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Defense at Scale


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Defend smarter, not harder.
A talk given at BSidesNYC 2016.
Talk transcript/links etc. at

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Defense at Scale

  1. 1. Defense  at  Scale   an  op.mis.c  #infosec  talk  in  two  slides   BSidesNYC   2016   Jan  Schaumann   @jschauma  h8ps://  
  2. 2. @jschauma  
  3. 3. ¯ˉ_(ツ)_/¯ˉ   h8ps://  
  4. 4. Defense  at  Scale   an  op.mis.c  #infosec  talk  in  two  or  more  slides   BSidesNYC   2016   Jan  Schaumann   @jschauma  
  5. 5. 1  in  a  million  is  next  Tuesday.   h8ps://  
  6. 6. h8ps://   Got  phished.   Downloaded  drive-­‐by  malware.   Got  pwned  by  script  kiddies.   Uses  Flash   Actually  targeted  by  NSA.  
  7. 7. h8ps://  
  8. 8. h8ps://  
  9. 9. 💩  
  10. 10. You  get  to  drink  from  the  FIREHOSE!!!  
  11. 11. No  capYon  necessary.  
  12. 12. Skin  in  the  Game   •  Who  carries  the  cost  of  fixing  security   problems?   •  Who  pays  out  the  Bug  Bounty  for  the  same  set   of  command-­‐injecYon  or  XSS  vulnerabiliYes?   •  Who  is  incenYvized  to  improve  security?  
  13. 13. PrioriYze.  
  14. 14. 100%  secure  is  impossible  –   but  that’s  ok.     Raising  the  cost  of  an  a8ack  is  ofen   sufficient.    (Know  your  Threat  Model.)  
  15. 15. Fucks  don’t  scale.  
  16. 16. “Prevent,  Detect,  React”   💩  
  17. 17. “Prevent,  Detect,  React”     Firewalls,  Monitoring,  Patching     💩  
  18. 18. “Prevent,  Detect,  React”     Firewalls,  Monitoring,  Patching     Vendor  Crap,  Vendor  Crap,  ¯ˉ_(ツ)_/¯ˉ     💩  
  19. 19. “Are  vulnerabili-es  in  so0ware  dense  or  sparse?   If  they  are  sparse,  then  every  one  you  find  and   fix   meaningfully   lowers   the   number   of   avenues   of  a?ack  that  are  extant.    If  they  are  dense,  then   finding   and   fixing   one   more   is   essen-ally   irrelevant   to   security   and   a   waste   of   the   resources  spent  finding  it.  Six-­‐take-­‐away-­‐one  is  a   15%  improvement.  Six-­‐thousand-­‐take-­‐  away-­‐one   has  no  detectable  value.”                          Geer/Schneier   h8ps://  
  20. 20. If  you  can  make  things  be8er  without   making  things  worse,  do  it.     Even  if  it  doesn't  make  things  perfect.   h8ps://  
  21. 21. If  what  you’re  doing  doesn't  make   things  be8er,  stop  doing  it.     Even  if  you've  always  done  it.     Even  if  it  took  a  lot  of  effort  to  start   doing.   h8ps://  
  22. 22. Think  big.  
  23. 23. VulnerabiliYes  are  not  sparse.     Don’t  fix  individual  bugs,  focus  on   eliminaYng  enYre  vulnerability   classes  instead.  
  24. 24. If  you  keep  fixing  the  same  issue   over  and  over  again,  you’re  not   making  progress.  
  25. 25. h8ps://  
  26. 26. SIEMs  don’t  detect  compromises.   A  human  going  “huh,  weird”   detects  a  compromise.  
  27. 27. compromise   indicator   some  of  the  data   you  collect   you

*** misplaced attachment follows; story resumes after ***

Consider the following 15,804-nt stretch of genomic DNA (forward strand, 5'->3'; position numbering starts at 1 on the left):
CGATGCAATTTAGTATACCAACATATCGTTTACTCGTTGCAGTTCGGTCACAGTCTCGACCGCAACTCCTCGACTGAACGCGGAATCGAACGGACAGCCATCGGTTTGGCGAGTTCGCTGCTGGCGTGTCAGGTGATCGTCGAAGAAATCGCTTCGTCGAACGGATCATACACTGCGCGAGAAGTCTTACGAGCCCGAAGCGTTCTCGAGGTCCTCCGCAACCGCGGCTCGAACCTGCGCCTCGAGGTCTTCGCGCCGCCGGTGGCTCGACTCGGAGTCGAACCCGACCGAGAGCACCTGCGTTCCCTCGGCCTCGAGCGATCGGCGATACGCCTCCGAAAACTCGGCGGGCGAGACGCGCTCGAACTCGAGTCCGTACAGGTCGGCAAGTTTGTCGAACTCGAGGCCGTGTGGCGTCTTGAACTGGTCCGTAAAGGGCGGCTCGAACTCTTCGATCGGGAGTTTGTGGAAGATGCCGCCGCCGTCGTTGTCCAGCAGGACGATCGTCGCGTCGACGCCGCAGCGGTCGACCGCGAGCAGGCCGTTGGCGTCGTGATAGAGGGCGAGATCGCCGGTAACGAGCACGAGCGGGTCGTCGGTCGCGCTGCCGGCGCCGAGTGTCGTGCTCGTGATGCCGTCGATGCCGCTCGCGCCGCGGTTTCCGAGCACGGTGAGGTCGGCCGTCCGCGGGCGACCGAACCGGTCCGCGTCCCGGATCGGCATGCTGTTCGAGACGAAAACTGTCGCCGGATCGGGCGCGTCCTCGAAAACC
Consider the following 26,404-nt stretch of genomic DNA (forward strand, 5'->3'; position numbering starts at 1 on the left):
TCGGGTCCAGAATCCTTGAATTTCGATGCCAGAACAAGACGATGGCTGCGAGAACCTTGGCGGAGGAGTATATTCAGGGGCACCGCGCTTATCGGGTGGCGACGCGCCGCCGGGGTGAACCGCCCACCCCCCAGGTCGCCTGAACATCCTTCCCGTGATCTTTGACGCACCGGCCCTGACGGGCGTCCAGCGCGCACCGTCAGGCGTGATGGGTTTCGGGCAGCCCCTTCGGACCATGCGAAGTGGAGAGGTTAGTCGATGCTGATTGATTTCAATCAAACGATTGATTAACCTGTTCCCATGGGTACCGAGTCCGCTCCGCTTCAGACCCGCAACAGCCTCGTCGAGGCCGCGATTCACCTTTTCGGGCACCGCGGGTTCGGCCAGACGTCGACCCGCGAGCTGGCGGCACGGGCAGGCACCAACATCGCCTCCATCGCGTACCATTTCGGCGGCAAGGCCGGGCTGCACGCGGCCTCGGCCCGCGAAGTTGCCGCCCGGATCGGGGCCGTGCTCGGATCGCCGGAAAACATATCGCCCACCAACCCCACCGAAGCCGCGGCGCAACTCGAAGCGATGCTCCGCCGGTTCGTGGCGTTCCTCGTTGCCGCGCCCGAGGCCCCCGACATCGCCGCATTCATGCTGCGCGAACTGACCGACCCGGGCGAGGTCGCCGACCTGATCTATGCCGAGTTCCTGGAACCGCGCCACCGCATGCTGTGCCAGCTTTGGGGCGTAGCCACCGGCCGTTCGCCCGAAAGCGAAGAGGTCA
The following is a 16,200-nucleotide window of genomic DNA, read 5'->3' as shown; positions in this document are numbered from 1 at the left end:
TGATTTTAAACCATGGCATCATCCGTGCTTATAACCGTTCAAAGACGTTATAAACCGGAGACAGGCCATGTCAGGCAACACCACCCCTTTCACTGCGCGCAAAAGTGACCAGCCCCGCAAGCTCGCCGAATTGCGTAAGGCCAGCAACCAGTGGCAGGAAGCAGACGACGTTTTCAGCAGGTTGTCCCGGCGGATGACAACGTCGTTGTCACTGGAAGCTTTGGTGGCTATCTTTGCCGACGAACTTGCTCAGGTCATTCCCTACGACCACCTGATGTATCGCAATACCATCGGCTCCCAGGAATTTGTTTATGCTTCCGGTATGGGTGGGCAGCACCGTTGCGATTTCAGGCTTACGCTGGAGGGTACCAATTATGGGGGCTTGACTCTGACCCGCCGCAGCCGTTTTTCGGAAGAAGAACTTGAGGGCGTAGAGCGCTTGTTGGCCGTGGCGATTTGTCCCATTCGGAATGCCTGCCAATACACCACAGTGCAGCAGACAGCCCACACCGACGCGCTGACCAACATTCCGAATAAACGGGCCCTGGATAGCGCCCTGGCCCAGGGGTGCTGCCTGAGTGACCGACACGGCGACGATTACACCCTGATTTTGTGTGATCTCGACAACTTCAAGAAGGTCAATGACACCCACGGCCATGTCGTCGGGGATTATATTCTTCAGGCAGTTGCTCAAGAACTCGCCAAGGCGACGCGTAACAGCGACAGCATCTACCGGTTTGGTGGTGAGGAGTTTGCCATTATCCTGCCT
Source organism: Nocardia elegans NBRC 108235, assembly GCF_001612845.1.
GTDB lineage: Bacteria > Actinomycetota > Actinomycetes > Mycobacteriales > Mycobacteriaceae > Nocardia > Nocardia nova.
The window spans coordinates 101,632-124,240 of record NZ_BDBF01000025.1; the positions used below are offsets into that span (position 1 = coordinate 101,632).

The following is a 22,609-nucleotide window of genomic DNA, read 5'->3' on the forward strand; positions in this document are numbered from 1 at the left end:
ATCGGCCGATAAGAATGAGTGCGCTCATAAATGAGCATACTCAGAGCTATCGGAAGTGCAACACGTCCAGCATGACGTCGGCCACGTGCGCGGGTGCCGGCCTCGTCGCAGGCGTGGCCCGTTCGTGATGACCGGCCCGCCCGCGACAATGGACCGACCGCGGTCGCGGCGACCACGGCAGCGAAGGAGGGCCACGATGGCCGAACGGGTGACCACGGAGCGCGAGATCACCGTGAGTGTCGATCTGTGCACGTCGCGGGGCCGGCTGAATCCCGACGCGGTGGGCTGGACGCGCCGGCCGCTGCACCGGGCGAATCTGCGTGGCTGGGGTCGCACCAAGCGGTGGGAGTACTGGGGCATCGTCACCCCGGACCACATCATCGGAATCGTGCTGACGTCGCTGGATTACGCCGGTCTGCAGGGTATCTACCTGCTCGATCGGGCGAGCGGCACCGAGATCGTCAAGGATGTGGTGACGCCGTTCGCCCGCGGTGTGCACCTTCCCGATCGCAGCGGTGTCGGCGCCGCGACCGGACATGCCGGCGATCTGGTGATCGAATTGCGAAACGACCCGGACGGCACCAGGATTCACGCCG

28. 28. Lead  by  example.  
  29. 29. Engineer:   “Hey,  can  we  add  the  new  service   account  ‘fishbone’  everywhere?   Needs  full  sudo,  no  password.”   Infosec:   “LOL  what?  No  way.”   Infosec  eng1:   “Hey,  can  we  add  ‘nessus’   everywhere?  Needs  full  sudo,  no   password.”   Infosec  eng2:   “Sure,  one  sec.”  
  30. 30. Lead  by  example.     If  another  team  asked  you,   would  you  say  ’no’?  
  31. 31. Other  people’s  fucks  are  also  limited.   h8ps://  
  32. 32. VulnerabiliYes  are  dense.   Embrace  automaYon.   CI/CD  is  your  friend.  
  33. 33. CI/CD  is  your  friend.   •  You  cannot  update  individual  systems;    you  can  ensure   all  your  systems  regularly  get  all  updates   automaYcally.   •  You  cannot  remove  individual  vulnerabiliYes;  you  can   gate  deployments  on  using  the  right  libraries.   •  You  cannot  manually  change  a  config  file  on  a  few   hundred  thousand  systems;  you  can  enforce  consistent   convergence  in  idempotent  changesets  prescribed  by   your  configuraYon  management  system.  
  34. 34. Your  endpoint  security  model  should   assume  the  network  is  compromised;     your  network  security  model  should   assume  the  endpoint  is.     Both  in  fact  are.  
  35. 35. Consider  today:   •  auto-­‐update  your  OS,  third-­‐party-­‐  and  custom   sofware   •  mandatory  configuraYon  management  across   your  fleet   •  2FA  SSO  with  Yme-­‐bound  authenYcaYon   tokens   •  provide  libraries  for  common  problems  (secret   management,  input/output  validaYon,   hashing,  encrypYng,  ...)   •  have  exactly  one  TLS  stack  that  everybody   uses  (internally  and  externally)  
  36. 36. …and  what  may  come:   •  Embrace  the  cloud.    You  are  already  operaYng   in  hosYle  networks  and  crossing  trust   boundaries.   •  Rethink  your  ‘trusted  network’  (BeyondCorp).   •  Rethink  the  need  for  user  accounts.   h8ps://  
  37. 37. •  Containers  are  just  big  ass  staYc  binaries  with   all  their  problems.    Deal  with  it.   •  Build  upon  remote  a8estaYon  of  both   hardware  and  sofware;  signed  containers.   …and  what  may  come:  
  38. 38. Defend  smarter,  not  harder.   •  Don’t  waste  your  Yme  on  busy  work.    Measure   your  impact.    PrioriYze.   •  Embrace  automaYon.  Move  fast.   •  Help  others  take  responsibility.  Guide  them.   •  Have  a  Red  Team.          “You  can’t  grade  your  own  homework.”                                                                                        –  @MicahZenko  
  39. 39. Thanks!   BSidesNYC   2016   Jan  Schaumann   @jschauma  h8ps://